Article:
The ripple effects of divorce on taxes can be far-reaching and both lasting and recurring. Yet often glossed over during the divorce process. Clear, succinct and comprehensive summaries do not abound.
Some conceptual highlights to keep in mind:
- Tax deductions and credits will have a greater impact to the ex-spouse with greater earnings. In the abstract, this means more benefit to parents and child collectively. Therefore, who takes these deductions and credits can be optimized to extract the maximum benefit for that collective.
- The Internal Revenue Service expects exes to follow their divorce decrees and agreements correctly. It isn’t equipped to delve into those documents and make sure that deductions and credits are applied to the correct party.
- This can make for a mess that will require going back to family court for a divorce judge to set right. Cooperation between exes can avoid hassles and expenses related to more litigation and dealings with the IRS.
Some practical highlights to keep in mind:
- The ex who pays court-ordered and/or contractually-mandated alimony gets a deduction, so the ex who receives it must include it in their income … sooner or later, with or without penalties and/or interest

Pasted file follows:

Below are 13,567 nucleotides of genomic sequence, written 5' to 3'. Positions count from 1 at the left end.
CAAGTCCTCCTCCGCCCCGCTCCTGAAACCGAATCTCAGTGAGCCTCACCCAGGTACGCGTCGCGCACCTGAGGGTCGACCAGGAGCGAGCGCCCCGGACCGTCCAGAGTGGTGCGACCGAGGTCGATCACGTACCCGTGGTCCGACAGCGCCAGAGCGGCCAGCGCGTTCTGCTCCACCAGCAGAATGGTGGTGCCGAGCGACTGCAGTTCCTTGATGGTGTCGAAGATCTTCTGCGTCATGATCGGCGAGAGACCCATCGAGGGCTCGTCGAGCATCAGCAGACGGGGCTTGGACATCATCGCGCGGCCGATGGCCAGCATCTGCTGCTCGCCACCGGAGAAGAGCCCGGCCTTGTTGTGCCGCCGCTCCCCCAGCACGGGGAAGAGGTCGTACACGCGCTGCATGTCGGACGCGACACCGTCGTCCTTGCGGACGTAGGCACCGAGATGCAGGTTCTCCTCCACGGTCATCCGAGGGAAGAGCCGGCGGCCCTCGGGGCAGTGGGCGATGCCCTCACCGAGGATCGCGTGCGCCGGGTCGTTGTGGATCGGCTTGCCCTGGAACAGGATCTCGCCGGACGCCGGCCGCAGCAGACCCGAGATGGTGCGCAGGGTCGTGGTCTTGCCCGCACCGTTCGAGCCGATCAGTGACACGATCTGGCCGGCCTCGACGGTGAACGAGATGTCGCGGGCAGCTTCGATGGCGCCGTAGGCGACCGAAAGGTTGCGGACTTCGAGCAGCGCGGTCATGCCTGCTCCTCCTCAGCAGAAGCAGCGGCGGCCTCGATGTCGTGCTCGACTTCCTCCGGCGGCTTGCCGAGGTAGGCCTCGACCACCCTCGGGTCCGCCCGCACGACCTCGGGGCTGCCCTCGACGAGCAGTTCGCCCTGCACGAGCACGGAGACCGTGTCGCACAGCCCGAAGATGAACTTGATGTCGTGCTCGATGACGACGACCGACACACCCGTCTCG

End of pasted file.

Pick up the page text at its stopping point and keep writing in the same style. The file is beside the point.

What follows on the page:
- Unlike alimony, actual child support is tax neutral or irrelevant
- The dependency exemption is worth several thousand dollars … but only one parent is allowed to take it in any particular year
- Tax credits (child tax, earned income, dependent care), which add up cumulatively, vary in amount but, again, only one parent may claim the same credit for the same child in any particular year
- There is a tax credit for college expenses but that is outside the scope of child support in Florida
- the deductions for interest on the home mortgage and property taxes require that the taxpayer is the one who pays the expense and is an actual owner of the home
Read more in this Wall Street Journal article: Divorced Couples, Put Aside Your Differences…for the Tax Break .